LOUISVILLE, KY. (WDRB) -- University of Louisville women's basketball player Shoni Schimmel is among a select group of guests -- and the only current NCAA player -- speaking at a special event marking the 40th anniversary of Title IX at the White House this afternoon.
She'll be talking about her experience as a female athlete and the opportunities it has afforded her as part of a panel discussion held by the White House Council on Women and Girls.
"It's definitely an exciting opportunity," Schimmel said in a telephone interview with WDRB.com this morning. "Coach (Jeff) Walz and I talked about it last week sometime and he asked if I was interested in going and speaking on this panel, and all I thought was, 'Wow, what a huge honor.' And with me being the only college athlete up talking, especially. It's exciting and different and I'm ready to be a part of it."
Schimmel, a junior from Mission, Ore., received national attention when a TLC documentary, "Off the Rez," aired about her experience as native American basketball phenom who left the reservation with her mother (who also was her coach) to chase their basketball dreams.
But being a part of a White House panel wasn't one of those.
"Honestly I never thought I'd ever be doing something like this," she said. "I just thought all I did was play basketball. But once you get to college and get older, you realize when you it's not just about basketball, it's about growing as a person and appreciating the opportunities you've been given and making the most of them."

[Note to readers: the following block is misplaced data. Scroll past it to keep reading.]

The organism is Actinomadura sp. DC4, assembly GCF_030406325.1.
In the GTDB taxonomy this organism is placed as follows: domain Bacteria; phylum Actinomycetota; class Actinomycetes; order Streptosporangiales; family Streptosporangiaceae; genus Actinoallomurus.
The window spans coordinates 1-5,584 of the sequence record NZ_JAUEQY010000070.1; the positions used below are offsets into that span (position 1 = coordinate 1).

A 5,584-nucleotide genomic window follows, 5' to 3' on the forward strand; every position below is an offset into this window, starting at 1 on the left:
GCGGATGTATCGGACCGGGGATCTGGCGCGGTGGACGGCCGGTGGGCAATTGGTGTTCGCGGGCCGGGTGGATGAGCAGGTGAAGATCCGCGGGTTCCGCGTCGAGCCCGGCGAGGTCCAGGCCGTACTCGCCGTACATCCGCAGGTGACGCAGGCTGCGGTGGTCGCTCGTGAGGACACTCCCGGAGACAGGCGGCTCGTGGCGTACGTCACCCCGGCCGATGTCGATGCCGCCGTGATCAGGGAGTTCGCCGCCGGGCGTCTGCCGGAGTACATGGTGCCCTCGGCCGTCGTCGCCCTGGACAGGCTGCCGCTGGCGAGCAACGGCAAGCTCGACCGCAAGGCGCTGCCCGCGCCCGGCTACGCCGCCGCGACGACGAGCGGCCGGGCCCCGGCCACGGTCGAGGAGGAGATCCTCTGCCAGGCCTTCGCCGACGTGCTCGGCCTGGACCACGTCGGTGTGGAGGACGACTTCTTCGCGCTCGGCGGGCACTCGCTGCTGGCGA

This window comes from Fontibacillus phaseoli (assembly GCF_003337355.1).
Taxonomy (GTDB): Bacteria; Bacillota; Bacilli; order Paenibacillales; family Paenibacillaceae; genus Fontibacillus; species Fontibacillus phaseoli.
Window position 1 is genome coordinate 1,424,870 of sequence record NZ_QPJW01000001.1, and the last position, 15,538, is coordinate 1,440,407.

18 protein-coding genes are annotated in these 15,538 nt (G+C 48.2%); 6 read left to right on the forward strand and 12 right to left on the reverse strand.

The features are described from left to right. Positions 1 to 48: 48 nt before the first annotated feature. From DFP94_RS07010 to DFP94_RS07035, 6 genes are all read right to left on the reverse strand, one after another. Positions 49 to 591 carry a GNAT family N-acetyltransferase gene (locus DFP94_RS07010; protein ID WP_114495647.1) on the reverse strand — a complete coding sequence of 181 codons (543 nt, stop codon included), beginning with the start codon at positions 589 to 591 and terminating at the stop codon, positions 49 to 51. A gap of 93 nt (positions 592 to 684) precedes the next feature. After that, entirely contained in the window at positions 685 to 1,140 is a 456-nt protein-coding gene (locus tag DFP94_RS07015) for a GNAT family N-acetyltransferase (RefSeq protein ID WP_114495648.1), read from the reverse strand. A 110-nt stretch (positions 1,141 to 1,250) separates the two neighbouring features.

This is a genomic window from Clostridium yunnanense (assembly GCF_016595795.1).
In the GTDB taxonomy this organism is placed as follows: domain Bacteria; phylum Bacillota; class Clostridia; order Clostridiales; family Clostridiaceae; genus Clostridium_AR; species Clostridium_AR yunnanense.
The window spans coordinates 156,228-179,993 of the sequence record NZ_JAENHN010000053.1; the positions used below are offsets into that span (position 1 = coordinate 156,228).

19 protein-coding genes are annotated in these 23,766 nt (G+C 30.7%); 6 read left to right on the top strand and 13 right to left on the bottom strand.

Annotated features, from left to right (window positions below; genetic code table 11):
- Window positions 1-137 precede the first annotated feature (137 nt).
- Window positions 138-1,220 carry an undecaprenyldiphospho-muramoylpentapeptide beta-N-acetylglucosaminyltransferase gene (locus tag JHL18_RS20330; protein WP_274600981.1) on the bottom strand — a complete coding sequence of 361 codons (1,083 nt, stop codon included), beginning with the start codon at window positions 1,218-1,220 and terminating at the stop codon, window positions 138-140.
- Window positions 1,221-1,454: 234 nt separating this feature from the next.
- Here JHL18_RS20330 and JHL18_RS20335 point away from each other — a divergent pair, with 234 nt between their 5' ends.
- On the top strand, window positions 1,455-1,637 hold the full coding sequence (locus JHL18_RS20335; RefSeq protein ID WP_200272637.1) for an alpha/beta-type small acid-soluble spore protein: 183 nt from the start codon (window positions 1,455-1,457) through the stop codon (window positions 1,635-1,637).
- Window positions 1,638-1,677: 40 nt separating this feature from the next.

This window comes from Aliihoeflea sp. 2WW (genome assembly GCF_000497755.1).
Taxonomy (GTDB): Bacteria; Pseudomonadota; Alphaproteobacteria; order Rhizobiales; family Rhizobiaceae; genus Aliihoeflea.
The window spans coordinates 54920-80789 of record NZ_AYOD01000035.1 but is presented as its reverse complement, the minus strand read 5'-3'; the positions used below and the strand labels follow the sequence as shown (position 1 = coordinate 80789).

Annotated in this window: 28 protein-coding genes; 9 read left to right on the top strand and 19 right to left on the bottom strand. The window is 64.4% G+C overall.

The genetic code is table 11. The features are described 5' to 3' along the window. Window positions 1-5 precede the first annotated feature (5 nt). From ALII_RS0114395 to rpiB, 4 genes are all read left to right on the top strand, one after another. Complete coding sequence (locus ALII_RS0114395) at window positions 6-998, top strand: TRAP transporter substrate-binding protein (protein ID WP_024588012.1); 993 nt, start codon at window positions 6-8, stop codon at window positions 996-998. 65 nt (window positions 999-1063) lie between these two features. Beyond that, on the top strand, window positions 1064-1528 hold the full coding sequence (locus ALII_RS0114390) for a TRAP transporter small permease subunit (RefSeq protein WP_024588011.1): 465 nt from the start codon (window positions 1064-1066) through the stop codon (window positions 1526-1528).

Schimmel arrived in Washington D.C. this morning for the event being held by the White House Council on Women and Girls. It begins at 2 p.m. and is being streamed live here. Viewers also may participate in the event live via Twitter by following the hashtag #WHTitleIX!
Schimmel will speak on a panel discussing Intergenerational Views on the Impact of Title IX in Athletics. It will be moderated by Bonnie Bernstein, ESPN Broadcaster and former All-American Gymnast. Joining Schimmel on the panel are Billie Jean King, Professional Tennis Player, Founder of the Women Sports Foundation; Aimee Mullins, Athlete, Advocate, Actress; Tom Perez, Assistant Attorney General for Civil rights, U.S. Department of Justice; and Laurel J. Richie, President of the WNBA.
A second panel will feature experts from the education field and will focus on Title IX impact in that area.
Title IX of the Higher Education Amendments of 1972 did not mention sports specifically, but revolutionized how universities had to allocate funds for women's athletics. It reads: "No person in the United States shall, on the basis of sex, be excluded from participation in, be denied the benefits of, or be subjected to discrimination under any education program or activity."
In subsequent years, universities who receive federal funding have had to meet gender equity guidelines in terms of number of women's scholarships offered and proportionality of funding.
"With its 37 simple words, Title IX opened up a world of new opportunities ranging from athletic participation to access to education in science, technology, engineering, and math," Deputy Director of the White House Council on Women and Girls Avra Siegel said in a release announcing the event. "In the years since the enactment of Title IX, athletic participation has increased over 1000%, creating more confident, empowered, and inspiring women to fuel the innovation and advancement of America."
Keep watching WDRB.com for more on Schimmel's experience at the White House and her remarks there.